Live Review: Wild Flag makes you forget the past; YellowFever…

Category: Blog,Reviews — Tags: — @ 5:32 pm October 5, 2011
Wild Flag at The Waiting Room, Oct. 4, 2011.

Wild Flag at The Waiting Room, Oct. 4, 2011.

by Tim McMahan,

Wild Flag may be the first super group whose former-band baggage is actually a disadvantage.

Without a doubt there likely wouldn’t have been the 150 or so people at The Waiting Room last night if not for the band’s famous pedigree. The average audience-member age was late-20s/early-30s, and consisted of people like me who grew up listening to Helium and Sleater-Kinney. But if those folks thought they were going to hear a medley of songs by those bands sandwiched between new material, they were in for a surprise (but not disappointment).

Wild Flag’s sound is wholly rooted in the now. The 4-piece has as much creative energy as any band of young upstarts currently touring a successful debut album. So it’s deceptive to go into a Wild Flag concert with a preconceived notion as to what you’re going to hear based on, say, Helium’s output. They don’t sound like Helium, however there’s no denying Mary Timony’s wonky vocal style, heard on more than half the material. Her quirky, swirling voice has all the swagger of a young Iggy Pop (but in a sparkling dress), countered by Carrie Brownstein’s more direct, straightforward vocals that come off like punk Chrissie Hynde. There’s nothing girly about the music, but when all four sing, it can conjure memories of The Go-Go’s.

Ten minutes in and I doubt anyone was interested in hearing any old S-K or Minders songs anyway. “Glass Tambourine,” a driving, almost tribal rocker played early in the set was a psychedelic, feedback-fueled head trip, with Timony playing her guitar above her head. Live, the 5+ minute song (on record) stretched out over 10, and no one wanted it to stop.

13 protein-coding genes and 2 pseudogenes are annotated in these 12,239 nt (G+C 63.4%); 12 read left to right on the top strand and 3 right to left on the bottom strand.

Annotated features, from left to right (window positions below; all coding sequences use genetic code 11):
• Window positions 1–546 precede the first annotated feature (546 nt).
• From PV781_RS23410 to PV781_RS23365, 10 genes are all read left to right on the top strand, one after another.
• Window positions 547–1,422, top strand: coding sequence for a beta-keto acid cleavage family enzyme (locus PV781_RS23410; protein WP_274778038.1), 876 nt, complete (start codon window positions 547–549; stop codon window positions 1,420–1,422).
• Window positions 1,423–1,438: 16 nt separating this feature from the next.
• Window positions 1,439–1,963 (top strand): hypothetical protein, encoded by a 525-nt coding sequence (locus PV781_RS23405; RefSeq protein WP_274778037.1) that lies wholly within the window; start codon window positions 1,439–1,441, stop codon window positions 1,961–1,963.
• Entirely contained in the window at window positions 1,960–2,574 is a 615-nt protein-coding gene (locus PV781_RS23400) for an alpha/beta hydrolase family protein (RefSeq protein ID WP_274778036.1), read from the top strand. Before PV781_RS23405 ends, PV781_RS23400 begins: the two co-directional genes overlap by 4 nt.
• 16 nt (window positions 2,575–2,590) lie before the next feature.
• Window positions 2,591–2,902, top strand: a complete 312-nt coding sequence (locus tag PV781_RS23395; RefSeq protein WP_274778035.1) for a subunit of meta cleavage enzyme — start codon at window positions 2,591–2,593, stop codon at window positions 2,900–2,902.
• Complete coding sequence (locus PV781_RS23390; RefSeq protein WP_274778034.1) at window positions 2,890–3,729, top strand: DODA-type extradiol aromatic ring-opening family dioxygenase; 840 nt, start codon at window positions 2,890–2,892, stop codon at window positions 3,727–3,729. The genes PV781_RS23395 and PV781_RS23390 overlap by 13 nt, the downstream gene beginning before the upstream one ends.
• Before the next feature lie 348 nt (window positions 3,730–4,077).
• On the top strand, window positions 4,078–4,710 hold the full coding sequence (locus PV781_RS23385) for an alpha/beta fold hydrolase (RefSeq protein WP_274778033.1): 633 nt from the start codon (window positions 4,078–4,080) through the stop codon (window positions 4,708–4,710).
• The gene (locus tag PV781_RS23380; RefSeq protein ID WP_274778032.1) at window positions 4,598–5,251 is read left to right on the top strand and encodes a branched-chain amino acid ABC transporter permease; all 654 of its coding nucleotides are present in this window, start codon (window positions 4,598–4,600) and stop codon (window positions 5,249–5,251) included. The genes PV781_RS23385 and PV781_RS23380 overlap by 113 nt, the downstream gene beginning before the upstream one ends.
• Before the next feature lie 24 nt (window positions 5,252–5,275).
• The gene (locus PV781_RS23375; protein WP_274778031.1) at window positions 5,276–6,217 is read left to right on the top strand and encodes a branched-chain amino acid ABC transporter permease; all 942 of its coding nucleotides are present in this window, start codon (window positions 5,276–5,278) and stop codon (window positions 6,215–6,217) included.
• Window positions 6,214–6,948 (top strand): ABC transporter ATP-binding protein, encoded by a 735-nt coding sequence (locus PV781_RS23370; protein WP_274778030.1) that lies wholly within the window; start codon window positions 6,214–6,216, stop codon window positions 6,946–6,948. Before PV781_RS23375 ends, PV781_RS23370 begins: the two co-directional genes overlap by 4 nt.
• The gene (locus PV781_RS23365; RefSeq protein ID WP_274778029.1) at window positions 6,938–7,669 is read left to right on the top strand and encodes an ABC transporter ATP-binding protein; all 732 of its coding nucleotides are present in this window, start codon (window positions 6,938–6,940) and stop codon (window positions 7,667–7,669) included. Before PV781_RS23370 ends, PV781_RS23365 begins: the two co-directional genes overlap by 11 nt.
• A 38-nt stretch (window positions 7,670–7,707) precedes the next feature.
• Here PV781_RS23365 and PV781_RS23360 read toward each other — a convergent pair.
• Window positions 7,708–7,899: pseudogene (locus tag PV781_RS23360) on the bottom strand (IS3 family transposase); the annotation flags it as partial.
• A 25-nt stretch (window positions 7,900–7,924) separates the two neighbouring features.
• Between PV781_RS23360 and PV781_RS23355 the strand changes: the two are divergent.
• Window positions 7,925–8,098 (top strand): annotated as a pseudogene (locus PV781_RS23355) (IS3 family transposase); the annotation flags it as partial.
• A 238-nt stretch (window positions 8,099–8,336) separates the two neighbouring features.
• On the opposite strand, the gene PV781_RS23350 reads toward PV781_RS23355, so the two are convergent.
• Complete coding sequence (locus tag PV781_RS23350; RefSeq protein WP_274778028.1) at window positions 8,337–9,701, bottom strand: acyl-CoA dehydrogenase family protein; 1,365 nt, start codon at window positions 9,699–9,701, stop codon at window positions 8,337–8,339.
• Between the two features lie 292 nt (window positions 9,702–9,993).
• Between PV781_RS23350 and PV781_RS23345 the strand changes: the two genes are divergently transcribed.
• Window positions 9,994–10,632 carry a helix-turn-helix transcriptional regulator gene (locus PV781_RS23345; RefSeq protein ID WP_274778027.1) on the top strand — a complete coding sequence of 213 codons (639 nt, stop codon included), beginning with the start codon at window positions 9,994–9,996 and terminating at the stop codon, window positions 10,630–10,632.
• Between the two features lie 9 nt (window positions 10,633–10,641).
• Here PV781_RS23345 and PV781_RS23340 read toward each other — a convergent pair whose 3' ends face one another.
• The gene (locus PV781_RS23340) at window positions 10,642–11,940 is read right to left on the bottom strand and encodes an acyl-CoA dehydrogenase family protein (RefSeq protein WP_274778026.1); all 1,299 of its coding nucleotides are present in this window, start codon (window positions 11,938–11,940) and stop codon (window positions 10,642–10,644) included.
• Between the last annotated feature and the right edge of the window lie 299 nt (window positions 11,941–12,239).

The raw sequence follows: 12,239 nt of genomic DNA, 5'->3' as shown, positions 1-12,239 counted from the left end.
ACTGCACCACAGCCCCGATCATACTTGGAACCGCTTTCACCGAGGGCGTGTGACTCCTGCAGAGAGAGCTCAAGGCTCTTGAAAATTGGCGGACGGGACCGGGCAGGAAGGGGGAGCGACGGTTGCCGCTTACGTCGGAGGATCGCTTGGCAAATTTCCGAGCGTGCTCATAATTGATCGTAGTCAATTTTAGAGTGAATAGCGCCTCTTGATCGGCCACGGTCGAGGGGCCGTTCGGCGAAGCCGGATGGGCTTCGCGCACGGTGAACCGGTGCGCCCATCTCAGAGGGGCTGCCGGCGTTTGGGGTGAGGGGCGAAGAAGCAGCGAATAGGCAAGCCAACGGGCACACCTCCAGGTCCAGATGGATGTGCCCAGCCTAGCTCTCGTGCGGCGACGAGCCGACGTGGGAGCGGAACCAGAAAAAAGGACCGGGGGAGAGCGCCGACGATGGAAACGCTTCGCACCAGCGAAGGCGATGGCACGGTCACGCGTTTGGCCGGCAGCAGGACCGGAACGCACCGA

If Brownstein played the roll of sonic bedrock (with impressive high kicks), Timony was the demure rock star. Her simple guitar lines and solos broke though on every song. Musically, their style vacillates between garage, art punk and modern psychedelic. Through it all, there’s always something familiar that holds it together, though it’s never what you expect. For example, it’s impossible to listen to Timony’s guitar line in the middle of “Short Version” and not be reminded of the middle section of Deerhunter’s “Nothing Ever Happened.” Set highlight “Racehorse,” which came toward the end of the evening, went from a jagged riff rocker into blinding groove stretching forward on Rebecca Cole’s glowing keyboards and Janet Weiss’ seismic drums. Huge. Top-five? Probably. The band came out for a two-song encore that included a very loose-grooved version of “Beast of Burden” before calling it a night.

Opener YellowFever was a quirky guitar-and-drum duo that filled out its sound thanks to drummer Adam Jones also playing a synth/keyboard. Each song began with Jones punching out a rhythm along with a bass line on the keyboard (set to repeat) while guitarist vocalist Jennifer Moore proceeded to chop away at the bass strings of her ax. When Moore added her pretty chirp it became pure art rock. Think early punk B-52s meets Micachu. Fun stuff.

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Read Tim McMahan’s blog daily at — an online music magazine that includes feature interviews, reviews and news. The focus is on the national indie music scene with a special emphasis on the best original bands in the Omaha area. Copyright © 2011 Tim McMahan. All rights reserved.

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